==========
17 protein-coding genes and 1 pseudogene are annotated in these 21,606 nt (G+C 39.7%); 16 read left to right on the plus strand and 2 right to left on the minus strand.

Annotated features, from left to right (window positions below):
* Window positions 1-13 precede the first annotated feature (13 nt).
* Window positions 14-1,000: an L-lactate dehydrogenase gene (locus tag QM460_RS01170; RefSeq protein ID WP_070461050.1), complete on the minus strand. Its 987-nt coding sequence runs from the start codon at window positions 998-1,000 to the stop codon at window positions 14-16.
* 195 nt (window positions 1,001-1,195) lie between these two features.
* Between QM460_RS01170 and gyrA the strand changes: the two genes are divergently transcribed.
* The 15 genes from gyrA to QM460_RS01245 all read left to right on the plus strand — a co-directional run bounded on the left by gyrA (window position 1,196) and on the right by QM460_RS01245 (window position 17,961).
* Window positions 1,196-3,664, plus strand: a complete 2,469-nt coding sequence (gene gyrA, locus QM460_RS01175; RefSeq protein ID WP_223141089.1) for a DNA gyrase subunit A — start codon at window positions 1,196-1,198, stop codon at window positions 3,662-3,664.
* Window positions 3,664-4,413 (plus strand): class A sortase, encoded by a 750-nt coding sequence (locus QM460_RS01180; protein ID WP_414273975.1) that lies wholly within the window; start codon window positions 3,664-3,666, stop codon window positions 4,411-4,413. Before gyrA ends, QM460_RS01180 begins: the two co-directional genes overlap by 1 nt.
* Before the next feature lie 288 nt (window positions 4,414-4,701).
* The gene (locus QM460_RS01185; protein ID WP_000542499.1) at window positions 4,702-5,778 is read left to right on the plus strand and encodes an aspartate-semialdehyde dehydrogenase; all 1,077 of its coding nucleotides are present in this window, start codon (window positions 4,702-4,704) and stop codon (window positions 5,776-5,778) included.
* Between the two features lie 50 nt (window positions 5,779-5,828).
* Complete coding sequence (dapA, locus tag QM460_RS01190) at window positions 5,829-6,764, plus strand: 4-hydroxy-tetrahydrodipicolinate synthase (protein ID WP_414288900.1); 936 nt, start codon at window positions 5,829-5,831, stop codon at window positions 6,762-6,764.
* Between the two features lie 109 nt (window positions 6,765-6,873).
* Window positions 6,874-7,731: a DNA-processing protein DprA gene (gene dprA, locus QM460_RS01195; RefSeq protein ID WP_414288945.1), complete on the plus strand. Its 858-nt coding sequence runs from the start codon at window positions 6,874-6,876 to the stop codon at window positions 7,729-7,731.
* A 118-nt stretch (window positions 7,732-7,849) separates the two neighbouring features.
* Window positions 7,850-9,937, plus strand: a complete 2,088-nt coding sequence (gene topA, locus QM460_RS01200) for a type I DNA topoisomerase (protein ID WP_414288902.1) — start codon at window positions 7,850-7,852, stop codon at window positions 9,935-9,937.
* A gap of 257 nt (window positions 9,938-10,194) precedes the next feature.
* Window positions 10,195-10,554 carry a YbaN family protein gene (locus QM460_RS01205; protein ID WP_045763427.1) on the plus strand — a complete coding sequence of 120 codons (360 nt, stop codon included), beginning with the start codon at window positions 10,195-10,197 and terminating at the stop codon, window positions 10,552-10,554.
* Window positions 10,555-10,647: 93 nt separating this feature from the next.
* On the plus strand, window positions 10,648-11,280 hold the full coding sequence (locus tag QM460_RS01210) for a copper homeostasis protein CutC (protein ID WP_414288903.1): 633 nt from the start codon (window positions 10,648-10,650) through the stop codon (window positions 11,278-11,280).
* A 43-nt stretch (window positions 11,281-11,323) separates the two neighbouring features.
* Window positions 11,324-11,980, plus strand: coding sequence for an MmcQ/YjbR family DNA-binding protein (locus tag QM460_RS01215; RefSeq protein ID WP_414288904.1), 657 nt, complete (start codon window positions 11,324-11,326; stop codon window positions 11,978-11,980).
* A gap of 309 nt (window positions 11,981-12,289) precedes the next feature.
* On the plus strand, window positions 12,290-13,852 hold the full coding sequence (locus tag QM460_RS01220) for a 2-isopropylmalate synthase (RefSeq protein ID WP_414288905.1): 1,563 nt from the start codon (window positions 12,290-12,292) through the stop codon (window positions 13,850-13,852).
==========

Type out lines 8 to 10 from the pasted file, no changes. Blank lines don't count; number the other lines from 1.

* Window positions 1,196-3,664, plus strand: a complete 2,469-nt coding sequence (gene gyrA, locus QM460_RS01175; RefSeq protein ID WP_223141089.1) for a DNA gyrase subunit A — start codon at window positions 1,196-1,198, stop codon at window positions 3,662-3,664.
* Window positions 3,664-4,413 (plus strand): class A sortase, encoded by a 750-nt coding sequence (locus QM460_RS01180; protein ID WP_414273975.1) that lies wholly within the window; start codon window positions 3,664-3,666, stop codon window positions 4,411-4,413. Before gyrA ends, QM460_RS01180 begins: the two co-directional genes overlap by 1 nt.
* Before the next feature lie 288 nt (window positions 4,414-4,701).